From: Asian Art Museum Limited Edition: 40 Exhibition: Drama and Desire: Japanese Paintings from the Floating World 1690-1850 Material: Printed vinyl Dimensions: 35" x 72" (88cm x 182cm)
Hanging Hardware Included
Japanese "shunga" prints were popular for hundreds of years. Producing such explicit erotic prints was not considered base, and even big names such as Katsushika Hokusai and Kitagawa Utamaro produced "shunga". Often created as prints for broad circulation, some artists also produced unique paintings on paper or silk. Such is the case with the 18th century "Collection of Suggestive Images" by Katsukawa Shuncho. From the Asian Art Museum's recent exhibition "Drama and Desire" come 40 banners featuring a finely painted couple locked in a romantic embrace.
Living only for the moment, turning our full attention to the pleasures of the moon, the snow, the cherry blossoms and the maple leaves; singing songs, drinking wine, diverting ourselves in just floating, floating: caring not a whit for the pauperism staring us in the face, refusing to be disheartened, like a gourd floating along with the river current: this is what we call the floating world . . .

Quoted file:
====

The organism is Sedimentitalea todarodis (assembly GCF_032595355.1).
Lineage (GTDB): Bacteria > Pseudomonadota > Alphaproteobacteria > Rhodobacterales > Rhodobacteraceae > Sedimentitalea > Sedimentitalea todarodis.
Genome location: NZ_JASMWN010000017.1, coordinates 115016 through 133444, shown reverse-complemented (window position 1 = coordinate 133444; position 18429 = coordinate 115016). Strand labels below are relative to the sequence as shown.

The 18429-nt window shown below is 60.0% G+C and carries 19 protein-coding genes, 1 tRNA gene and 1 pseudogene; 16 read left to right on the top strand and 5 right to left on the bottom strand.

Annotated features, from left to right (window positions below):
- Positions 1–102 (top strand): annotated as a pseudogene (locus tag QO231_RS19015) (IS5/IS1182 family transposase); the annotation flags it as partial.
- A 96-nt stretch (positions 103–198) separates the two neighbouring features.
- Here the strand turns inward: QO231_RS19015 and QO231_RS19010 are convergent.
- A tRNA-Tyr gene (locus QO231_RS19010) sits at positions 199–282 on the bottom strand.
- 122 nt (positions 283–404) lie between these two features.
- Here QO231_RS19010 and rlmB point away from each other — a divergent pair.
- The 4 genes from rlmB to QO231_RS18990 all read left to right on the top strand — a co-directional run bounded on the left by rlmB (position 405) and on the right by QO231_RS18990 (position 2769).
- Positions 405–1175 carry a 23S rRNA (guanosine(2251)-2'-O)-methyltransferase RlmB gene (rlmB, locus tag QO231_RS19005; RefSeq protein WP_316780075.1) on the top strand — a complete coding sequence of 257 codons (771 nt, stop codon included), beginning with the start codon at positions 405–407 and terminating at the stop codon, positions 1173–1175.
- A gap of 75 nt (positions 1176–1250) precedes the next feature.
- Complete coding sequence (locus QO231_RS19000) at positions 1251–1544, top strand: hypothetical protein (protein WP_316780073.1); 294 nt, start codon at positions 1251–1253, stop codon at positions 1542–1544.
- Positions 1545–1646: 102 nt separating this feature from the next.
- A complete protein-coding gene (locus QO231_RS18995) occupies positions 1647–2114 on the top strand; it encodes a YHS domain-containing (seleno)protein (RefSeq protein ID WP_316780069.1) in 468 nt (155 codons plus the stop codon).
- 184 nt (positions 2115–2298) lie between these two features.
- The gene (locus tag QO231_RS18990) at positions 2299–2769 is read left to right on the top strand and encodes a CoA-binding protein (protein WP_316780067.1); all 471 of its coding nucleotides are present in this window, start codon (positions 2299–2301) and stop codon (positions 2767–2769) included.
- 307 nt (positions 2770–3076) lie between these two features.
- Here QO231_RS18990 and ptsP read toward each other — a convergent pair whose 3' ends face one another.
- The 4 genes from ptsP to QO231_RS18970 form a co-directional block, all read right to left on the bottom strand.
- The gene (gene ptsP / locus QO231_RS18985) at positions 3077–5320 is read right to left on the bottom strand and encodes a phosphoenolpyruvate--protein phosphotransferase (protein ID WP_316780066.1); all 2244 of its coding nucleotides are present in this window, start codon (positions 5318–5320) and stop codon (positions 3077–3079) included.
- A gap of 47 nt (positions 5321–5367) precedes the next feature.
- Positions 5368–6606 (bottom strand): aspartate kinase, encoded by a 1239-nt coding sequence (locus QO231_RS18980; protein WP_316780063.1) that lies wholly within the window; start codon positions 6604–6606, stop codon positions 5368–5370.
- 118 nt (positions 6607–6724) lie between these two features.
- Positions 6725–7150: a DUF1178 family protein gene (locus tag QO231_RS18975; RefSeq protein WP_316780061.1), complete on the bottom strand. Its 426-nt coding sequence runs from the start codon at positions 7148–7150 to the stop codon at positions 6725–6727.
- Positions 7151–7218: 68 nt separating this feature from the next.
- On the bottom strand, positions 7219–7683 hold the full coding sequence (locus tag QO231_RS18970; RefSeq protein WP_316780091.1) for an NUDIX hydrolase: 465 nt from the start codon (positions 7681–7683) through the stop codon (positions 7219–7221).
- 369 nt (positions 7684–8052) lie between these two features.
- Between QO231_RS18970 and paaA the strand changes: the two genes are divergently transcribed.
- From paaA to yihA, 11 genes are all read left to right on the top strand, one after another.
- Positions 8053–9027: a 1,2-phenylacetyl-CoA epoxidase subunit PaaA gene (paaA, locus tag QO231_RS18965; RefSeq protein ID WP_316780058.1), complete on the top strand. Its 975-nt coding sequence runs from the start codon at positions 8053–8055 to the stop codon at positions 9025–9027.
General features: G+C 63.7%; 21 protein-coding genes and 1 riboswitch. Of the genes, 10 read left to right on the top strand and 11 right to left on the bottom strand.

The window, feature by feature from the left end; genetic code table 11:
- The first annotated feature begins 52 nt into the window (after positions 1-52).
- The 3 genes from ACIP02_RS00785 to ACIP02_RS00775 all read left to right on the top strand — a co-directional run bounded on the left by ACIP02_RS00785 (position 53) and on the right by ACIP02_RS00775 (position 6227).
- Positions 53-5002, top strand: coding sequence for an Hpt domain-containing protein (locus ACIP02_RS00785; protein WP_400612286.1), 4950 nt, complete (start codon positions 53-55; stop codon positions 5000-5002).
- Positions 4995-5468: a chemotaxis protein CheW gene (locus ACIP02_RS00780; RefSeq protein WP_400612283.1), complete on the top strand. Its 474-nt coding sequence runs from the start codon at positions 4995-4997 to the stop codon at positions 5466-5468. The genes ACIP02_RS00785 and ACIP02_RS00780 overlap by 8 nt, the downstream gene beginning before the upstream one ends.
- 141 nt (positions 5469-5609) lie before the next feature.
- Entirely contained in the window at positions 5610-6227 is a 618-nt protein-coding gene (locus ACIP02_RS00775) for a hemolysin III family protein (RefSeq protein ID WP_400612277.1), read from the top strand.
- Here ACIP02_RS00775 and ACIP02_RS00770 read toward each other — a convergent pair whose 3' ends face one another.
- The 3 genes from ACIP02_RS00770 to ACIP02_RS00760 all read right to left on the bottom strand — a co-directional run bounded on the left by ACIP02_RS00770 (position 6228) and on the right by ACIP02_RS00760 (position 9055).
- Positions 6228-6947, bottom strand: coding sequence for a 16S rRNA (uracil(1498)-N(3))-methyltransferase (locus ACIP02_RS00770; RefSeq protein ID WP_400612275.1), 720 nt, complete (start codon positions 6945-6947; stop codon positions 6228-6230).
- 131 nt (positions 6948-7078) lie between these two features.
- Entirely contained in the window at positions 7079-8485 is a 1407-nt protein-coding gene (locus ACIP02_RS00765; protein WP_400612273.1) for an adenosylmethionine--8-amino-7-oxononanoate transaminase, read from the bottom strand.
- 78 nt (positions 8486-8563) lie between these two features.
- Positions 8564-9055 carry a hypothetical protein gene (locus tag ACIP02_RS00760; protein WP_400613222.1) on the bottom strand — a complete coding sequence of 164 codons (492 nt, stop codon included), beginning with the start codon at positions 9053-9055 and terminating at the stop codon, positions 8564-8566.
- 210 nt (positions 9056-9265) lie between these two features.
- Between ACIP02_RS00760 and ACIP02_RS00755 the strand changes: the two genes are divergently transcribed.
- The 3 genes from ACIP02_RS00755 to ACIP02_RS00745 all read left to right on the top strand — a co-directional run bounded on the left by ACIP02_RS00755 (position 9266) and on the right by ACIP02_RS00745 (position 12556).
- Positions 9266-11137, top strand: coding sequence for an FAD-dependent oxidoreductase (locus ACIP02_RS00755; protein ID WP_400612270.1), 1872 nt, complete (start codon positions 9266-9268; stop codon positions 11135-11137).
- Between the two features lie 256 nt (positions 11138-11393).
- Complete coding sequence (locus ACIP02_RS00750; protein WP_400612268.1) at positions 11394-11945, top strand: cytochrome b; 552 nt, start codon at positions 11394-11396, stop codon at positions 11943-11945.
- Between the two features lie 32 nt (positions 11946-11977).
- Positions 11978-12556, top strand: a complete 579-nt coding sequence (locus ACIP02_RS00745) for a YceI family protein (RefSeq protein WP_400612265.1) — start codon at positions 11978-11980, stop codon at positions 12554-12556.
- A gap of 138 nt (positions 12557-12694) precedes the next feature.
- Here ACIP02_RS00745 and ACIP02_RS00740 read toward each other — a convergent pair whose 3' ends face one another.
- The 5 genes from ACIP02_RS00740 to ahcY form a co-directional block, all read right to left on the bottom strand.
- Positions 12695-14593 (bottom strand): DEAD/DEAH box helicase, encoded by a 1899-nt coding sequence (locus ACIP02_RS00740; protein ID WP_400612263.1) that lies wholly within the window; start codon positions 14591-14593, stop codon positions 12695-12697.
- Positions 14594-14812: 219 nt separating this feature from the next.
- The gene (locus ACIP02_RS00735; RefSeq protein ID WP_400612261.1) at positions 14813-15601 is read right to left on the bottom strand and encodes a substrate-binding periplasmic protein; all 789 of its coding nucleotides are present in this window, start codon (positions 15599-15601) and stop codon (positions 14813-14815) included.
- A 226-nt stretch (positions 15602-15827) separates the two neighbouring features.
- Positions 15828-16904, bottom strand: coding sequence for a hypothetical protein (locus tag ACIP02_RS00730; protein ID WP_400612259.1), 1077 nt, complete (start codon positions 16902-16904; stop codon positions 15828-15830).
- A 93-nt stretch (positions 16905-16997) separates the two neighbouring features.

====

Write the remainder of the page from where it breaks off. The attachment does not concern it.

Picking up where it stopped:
—Tales of the Floating World (Ukiyo Monogatari), approx. 1661, by Asai Ryoi
During Japan’s Edo period (1615-1868) the “Floating World” referred to the theater and pleasure quarters that were the domain of geisha, actors, courtesans, and pleasure-seekers. Japanese painters captured this Floating World of beautiful people, intimacy, and luxurious settings.
Paintings and prints done in the style known as ukiyo-e, or “pictures of the floating world” were popular during the Edo period. Katsukawa Shuncho created a series of erotic works in this newer urban genre in the late 18th century dubbed his “Collection of Suggestive Pictures”. A detail of one of these images is seen on this banner from the Asian Art Museum. On the banner, a couple is locked in a romantic embrace as they lie on the ground enraptured with their eyes closed. The beautifully painted image, originally created on silk, covers the entire front of the banner. The other side of the banner is red with white text that reads “drama and desire/Feb 15 to May 4/Asian Art Museum” and includes the museum’s logo at the top.
These banners were displayed around San Francisco from February 15 through May 4, 2008 to promote the exhibition Drama and Desire: Japanese Paintings from the Floating World 1690-1850 at the Asian Art Museum. The exhibition was also seen at The Museum of Fine Arts Boston.